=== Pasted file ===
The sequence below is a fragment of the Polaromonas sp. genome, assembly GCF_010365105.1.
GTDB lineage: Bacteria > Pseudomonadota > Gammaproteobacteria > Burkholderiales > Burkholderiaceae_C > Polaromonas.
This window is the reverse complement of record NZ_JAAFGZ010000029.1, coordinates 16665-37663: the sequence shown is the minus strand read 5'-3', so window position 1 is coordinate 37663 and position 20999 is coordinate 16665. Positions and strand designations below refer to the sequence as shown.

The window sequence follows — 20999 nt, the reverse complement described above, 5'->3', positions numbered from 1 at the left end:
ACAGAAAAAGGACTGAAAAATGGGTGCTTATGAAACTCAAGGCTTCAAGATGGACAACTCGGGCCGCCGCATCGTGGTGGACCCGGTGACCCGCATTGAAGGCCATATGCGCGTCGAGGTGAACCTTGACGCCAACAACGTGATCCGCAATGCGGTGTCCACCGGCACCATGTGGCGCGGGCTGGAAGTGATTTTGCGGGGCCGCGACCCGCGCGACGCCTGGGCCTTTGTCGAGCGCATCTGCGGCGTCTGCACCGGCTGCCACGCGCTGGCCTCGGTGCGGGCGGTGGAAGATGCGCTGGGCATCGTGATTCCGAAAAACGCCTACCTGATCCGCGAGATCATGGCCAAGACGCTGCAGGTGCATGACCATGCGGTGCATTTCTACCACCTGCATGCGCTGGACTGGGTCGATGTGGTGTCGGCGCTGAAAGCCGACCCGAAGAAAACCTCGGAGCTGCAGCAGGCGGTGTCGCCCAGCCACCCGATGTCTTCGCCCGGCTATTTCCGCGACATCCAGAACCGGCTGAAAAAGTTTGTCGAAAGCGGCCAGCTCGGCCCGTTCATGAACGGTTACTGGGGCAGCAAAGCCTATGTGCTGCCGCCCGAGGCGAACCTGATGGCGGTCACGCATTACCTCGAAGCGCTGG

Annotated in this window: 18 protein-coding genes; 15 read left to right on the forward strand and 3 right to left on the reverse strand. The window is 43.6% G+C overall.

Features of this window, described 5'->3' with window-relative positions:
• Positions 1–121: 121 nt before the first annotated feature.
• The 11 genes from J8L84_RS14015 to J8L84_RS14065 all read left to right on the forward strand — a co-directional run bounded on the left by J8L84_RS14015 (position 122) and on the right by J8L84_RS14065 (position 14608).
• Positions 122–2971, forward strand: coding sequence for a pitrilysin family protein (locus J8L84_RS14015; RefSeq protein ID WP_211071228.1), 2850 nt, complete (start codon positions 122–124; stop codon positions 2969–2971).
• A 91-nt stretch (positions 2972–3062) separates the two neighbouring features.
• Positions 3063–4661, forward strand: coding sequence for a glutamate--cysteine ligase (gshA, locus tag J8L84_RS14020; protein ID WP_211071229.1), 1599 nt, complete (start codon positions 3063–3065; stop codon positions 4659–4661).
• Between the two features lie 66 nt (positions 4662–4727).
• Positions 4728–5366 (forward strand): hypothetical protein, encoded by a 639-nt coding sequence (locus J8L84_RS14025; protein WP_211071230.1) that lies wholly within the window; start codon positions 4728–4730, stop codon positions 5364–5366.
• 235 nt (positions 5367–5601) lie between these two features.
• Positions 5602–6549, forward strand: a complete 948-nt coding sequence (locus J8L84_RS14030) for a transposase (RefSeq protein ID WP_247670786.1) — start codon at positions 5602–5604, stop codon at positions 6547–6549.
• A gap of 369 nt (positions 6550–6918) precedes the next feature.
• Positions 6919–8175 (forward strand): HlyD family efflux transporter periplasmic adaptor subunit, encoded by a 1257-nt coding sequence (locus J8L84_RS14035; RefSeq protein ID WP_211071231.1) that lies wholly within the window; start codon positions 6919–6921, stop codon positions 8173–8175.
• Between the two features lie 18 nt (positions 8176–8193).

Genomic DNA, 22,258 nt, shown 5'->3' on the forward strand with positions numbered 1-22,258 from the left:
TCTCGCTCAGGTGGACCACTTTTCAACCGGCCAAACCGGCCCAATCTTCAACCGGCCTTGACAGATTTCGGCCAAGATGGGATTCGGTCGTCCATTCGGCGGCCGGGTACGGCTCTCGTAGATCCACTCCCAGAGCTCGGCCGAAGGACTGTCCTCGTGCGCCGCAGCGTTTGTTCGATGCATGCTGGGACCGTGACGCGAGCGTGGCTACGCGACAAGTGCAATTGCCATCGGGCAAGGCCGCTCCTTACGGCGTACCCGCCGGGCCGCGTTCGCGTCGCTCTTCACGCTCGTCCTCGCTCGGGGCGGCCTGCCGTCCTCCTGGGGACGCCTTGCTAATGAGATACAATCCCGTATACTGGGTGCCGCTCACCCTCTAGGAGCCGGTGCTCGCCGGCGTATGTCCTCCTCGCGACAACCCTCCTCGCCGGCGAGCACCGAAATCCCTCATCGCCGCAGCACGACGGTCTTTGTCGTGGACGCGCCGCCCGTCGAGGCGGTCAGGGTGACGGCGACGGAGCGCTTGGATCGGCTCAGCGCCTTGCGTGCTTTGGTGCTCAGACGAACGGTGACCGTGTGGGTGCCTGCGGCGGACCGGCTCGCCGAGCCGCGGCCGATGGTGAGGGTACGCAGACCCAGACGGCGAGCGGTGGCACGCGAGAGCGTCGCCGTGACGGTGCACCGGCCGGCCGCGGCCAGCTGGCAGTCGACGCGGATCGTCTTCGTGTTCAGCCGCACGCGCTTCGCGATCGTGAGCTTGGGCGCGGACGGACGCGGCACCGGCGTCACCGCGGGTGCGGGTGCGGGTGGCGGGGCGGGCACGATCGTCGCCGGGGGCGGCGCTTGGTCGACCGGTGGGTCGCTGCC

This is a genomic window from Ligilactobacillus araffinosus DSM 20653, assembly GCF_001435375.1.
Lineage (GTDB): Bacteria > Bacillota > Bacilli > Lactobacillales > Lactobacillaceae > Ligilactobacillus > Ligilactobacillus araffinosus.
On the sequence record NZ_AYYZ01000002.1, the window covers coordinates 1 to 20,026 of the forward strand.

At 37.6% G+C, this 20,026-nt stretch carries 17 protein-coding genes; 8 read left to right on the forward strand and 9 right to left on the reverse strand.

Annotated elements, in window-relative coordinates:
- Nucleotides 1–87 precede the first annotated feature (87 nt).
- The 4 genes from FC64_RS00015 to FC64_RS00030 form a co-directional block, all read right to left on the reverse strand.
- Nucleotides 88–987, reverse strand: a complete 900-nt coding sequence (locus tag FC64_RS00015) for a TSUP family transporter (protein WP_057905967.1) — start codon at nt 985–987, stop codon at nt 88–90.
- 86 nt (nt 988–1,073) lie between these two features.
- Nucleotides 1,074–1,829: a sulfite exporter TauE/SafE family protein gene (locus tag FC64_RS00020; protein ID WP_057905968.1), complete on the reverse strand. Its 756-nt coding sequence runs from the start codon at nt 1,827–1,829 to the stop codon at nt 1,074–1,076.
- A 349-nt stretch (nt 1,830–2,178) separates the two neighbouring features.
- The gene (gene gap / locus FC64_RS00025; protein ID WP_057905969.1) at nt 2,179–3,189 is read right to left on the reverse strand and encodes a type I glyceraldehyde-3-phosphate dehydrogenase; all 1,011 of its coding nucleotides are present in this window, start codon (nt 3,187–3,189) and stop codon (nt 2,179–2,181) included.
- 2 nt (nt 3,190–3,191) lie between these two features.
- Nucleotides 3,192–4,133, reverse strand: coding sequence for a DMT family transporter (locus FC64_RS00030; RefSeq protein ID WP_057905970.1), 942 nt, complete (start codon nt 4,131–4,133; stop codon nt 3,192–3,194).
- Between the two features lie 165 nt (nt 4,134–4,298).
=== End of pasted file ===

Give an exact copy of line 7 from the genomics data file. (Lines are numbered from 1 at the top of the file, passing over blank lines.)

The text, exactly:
Features of this window, described 5'->3' with window-relative positions: